WED., Feb. 3/10 – Second Edition


Aylmer – Council approved the Bandshell Restoration option from Rylett Engineers on Monday that will cost $158,855.40 and will include basic repairs to the bandshell, an accessibility ramp, a barrier free washroom, a community room, use for about 9 months of the year and some reliance on community donations. The next step will be going back to the Engineer to finalize the drawings and prepare the tender documents to go out for tender.


(Last week’s Aylmer Express reported that Webber had recently been acquitted of charges from a Bayham robbery in 2006 after he had spent over a year and a half in jail)

In November 2006 two masked men, one white and one black, forced their way into a Bayham residence and, brandishing a gun, demanded cash. The black man then forced the male owner to drive to Tillsonburg to withdraw cash and upon returning ,the family, husband, wife, son and son’s friend, were tied up. The next day Joseph Webber of Bayham was charged with the crime; the second man was never found. In December, 2007 at the trial, Webber was identified by the husband as the robber. Webber was sentenced to 5 years plus the 15 pre-trial months he had spent in jail.

In June, 2008, Justin Parry, now 29 of Norwich, while in custody for numerous other offences, admitted to this robbery. A black man, Mansa Adisa Fraser, now 24, of Hamilton , also in prison, then admitted to being his accomplice. Parry’s criminal record was lengthy – he was sentenced in July, 2007 to 7 years for robbing 3 banks in Huron County and for theft of drugs and a shootout with police in Brant County; he and Fraser had been involved in a previous home invasion in October, 2006 where a shot was fired; he was about to be sentenced to another 22 years in August 2008 for some 25 home invasions over a 6 year period throughout southwestern Ontario. Fraser was incarcerated for various thefts and home invasions in the Hamilton area.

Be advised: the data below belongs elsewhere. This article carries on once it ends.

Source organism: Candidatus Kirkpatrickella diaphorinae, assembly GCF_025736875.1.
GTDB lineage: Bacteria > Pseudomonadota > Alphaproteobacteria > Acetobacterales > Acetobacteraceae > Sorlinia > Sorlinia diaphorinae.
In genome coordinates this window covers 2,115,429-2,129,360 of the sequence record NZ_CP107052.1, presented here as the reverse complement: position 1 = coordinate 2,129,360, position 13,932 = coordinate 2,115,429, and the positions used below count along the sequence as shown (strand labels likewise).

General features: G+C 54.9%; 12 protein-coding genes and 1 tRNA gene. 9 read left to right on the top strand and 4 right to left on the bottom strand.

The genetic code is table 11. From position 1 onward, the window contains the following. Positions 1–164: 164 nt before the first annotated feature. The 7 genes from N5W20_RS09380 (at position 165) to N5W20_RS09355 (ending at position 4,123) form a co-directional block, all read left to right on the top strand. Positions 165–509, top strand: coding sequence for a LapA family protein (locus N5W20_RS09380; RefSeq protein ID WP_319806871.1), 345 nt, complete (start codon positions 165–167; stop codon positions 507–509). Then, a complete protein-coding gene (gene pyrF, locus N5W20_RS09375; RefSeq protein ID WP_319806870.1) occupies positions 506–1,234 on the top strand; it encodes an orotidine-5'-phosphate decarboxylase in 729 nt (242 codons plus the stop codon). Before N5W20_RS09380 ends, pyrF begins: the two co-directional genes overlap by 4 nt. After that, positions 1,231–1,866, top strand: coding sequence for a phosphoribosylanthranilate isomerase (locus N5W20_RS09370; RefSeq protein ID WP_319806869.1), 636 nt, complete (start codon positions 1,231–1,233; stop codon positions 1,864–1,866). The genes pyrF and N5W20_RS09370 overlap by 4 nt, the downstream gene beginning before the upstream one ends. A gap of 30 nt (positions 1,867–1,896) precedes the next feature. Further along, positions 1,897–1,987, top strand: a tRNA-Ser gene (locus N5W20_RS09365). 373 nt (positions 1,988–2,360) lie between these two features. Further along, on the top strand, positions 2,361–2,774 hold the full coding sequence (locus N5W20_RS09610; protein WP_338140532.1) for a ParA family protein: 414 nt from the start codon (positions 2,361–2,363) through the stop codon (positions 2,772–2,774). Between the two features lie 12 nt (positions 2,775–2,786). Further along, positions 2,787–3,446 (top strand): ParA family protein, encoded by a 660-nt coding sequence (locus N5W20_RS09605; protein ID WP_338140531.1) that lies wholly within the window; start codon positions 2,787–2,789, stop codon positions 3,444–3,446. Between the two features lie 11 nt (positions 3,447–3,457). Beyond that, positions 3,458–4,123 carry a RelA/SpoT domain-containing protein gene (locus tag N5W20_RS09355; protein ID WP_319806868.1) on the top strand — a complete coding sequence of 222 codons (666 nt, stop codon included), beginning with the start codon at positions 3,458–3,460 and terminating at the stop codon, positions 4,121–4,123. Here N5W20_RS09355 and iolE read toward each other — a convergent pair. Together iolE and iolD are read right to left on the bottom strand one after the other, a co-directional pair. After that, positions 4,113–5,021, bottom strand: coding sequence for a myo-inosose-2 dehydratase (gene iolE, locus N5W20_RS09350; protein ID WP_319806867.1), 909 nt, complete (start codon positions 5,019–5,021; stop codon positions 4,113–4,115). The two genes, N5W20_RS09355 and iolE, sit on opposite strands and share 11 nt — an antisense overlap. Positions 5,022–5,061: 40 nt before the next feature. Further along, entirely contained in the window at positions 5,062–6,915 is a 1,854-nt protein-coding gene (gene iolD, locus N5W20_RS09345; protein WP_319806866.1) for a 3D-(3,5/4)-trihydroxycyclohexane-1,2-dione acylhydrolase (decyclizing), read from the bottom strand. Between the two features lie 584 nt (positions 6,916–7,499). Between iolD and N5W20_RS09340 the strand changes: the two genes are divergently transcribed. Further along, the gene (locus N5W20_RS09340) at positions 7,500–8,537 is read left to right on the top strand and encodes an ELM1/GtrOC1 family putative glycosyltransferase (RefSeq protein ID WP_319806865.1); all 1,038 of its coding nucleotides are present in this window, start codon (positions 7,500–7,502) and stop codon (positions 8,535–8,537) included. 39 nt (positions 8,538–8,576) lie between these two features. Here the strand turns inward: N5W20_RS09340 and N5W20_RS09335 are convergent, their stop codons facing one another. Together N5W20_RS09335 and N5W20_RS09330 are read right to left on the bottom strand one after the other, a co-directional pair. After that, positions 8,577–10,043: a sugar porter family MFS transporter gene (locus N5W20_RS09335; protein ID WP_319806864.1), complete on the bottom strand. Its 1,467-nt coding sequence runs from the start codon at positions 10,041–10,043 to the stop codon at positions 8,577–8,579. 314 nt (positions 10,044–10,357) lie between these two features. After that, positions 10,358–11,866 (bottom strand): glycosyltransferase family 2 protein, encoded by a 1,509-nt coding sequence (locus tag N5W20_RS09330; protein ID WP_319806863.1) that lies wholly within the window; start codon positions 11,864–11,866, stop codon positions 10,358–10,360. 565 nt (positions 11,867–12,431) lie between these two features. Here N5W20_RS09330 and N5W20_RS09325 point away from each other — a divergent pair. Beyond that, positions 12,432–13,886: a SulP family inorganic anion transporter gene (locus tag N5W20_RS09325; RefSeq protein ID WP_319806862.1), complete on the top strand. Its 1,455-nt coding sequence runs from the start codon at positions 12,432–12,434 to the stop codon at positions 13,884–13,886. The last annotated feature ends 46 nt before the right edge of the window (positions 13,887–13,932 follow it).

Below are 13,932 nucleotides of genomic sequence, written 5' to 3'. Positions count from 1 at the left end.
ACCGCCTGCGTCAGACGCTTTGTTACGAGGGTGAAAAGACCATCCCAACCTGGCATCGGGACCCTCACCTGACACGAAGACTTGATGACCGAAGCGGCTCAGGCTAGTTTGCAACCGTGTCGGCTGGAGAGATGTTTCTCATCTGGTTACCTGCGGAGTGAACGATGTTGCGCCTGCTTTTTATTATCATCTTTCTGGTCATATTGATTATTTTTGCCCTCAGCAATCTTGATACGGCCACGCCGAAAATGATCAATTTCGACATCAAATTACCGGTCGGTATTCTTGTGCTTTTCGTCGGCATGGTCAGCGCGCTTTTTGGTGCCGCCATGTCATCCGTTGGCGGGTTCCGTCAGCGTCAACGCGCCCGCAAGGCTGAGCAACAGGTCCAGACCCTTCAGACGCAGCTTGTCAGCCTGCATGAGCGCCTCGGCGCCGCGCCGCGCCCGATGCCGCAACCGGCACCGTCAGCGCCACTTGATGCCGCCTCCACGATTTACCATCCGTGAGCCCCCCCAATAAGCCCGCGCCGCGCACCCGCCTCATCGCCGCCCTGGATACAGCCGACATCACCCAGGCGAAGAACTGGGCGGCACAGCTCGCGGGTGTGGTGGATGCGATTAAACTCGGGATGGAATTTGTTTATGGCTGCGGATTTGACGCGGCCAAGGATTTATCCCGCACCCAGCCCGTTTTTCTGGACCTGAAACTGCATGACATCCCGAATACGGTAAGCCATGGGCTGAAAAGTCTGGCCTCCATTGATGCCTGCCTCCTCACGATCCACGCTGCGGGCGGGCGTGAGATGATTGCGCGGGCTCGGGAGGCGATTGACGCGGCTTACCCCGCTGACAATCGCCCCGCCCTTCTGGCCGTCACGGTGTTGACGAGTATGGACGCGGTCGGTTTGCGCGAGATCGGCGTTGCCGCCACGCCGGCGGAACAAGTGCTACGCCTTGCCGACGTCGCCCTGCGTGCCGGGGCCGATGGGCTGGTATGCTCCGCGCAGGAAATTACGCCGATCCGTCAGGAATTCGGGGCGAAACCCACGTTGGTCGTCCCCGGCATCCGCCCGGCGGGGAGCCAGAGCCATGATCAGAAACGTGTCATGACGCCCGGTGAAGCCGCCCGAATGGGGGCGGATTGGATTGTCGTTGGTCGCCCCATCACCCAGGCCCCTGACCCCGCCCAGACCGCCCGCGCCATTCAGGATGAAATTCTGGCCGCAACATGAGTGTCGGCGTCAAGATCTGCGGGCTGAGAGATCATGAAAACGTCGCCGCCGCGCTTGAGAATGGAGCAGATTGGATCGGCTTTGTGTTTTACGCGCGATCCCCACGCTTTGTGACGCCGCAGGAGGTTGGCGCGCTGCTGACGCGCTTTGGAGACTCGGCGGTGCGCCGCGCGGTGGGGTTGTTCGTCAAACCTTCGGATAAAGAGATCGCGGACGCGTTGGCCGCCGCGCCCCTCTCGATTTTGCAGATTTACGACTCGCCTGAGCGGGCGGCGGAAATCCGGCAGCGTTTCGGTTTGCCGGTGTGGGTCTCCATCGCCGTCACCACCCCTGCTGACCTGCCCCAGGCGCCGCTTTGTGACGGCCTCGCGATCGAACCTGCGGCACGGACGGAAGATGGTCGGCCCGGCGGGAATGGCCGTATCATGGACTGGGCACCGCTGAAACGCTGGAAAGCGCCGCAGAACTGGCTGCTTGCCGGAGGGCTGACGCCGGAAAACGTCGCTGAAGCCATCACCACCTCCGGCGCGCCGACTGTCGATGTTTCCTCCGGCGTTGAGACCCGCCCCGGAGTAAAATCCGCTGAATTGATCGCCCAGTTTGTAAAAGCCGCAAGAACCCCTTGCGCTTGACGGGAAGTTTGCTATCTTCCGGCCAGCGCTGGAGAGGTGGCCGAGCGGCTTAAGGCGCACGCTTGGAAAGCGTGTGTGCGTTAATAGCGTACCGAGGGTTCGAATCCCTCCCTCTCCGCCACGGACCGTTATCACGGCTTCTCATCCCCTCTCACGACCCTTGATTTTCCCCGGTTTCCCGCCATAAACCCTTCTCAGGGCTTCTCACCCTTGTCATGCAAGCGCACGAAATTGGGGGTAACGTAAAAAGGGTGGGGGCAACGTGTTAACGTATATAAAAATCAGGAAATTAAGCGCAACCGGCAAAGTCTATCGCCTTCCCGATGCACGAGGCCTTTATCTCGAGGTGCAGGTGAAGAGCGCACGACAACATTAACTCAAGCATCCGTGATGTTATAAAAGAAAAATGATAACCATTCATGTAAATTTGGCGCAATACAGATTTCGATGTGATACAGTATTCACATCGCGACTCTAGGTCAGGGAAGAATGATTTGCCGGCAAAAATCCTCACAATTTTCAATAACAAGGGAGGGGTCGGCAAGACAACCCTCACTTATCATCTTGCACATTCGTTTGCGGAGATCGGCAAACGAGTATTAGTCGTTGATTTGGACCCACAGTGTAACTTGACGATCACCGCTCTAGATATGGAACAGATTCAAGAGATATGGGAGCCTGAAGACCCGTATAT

This is part of Parry’s 2008 court statement (from the Brantford Expositor):
“If there’s anyone amongst you who hears what I’m saying, but doesn’t understand me. Who sees what I’m doing but still doesn’t believe me, I would have to assume that you don’t believe you’re really sitting on a chair. In a real courtroom. With a real judge listening to a real remorseful man who’s convicting himself right in front of you. I would have to assume you don’t believe in wind, either, since you can’t see it. But you can feel it. Can’t you feel my sorrow for what I’ve done? Can’t you see I’m honestly trying to change my life? Don’t you believe by seeing my actions how hurt I really am for all the pain and suffering I’ve caused?
If anybody still has a doubt about my sincerity in changing my life and following the word of God, I pray that your eyes might be opened before your judgment day. For in doing what I’m doing, God will call me His faithful child. I will find favour from God for doing what’s righteous in His eyes. And the same God who’s going to judge my heart is the same God who’s going to judge your heart. May the fear of the Lord be in you, as it is in me.”

After Parry’s confession, Webber was released on bail and this past January was acquitted by the Ontario Court of Appeal. The Bayham family has since moved to the US. The following is from the Court of Appeal’s transcription of why Parry’s confession was believable:

“Mr. Parry provides a significant level of detail in his police statement that accords with the facts of the robbery, including:
o The robbery occurred during the day in October or November 2006;
o His partner drove his own car, a silver Nissan Versa;
o There was a long driveway to the home;
o His role as the instigator of the robbery;
o He had a black partner;
o He carried a shotgun;
o He knew they had a safe;
o There were four people in the home;
o They went into the basement and there was a male hiding in a closet;
o He asked the male who came out of the closet whether he called the police;
o The father offered to go to the bank and get money;
o The father left with Parry’s partner and went to the bank;
o He stayed with the family and apologized to them. He told them he was addicted to crack cocaine and that the kids should stay away from drugs;
o He had a cigarette at the house that he took from one of the victims but he was careful not to leave a butt at the scene;
o His partner took electronics and video games from the home;
o There was a farrier coming to the house that day;
o There was a child coming home from school at the end of the day;
o They tied the family using plastic tie straps; and,
o His half of the proceeds was $3000.
• The Ontario Provincial Police confirmed aspects of Mr. Parry’s account:
o Mr. Parry pointed out the home to investigators;
o Mr. Parry’s account of how he learned about the safe in the home (through his friend’s partner, , whose younger sister dated the son) was confirmed
o Mr. Parry’s account of paying the friend $500 for the information about the safe was confirmed
o Plastic strap ties linked to another home invasion robbery that Parry committed are made by the same manufacturer as the ones used in this home invasion robbery and are the same colour, length and have the same lot number.


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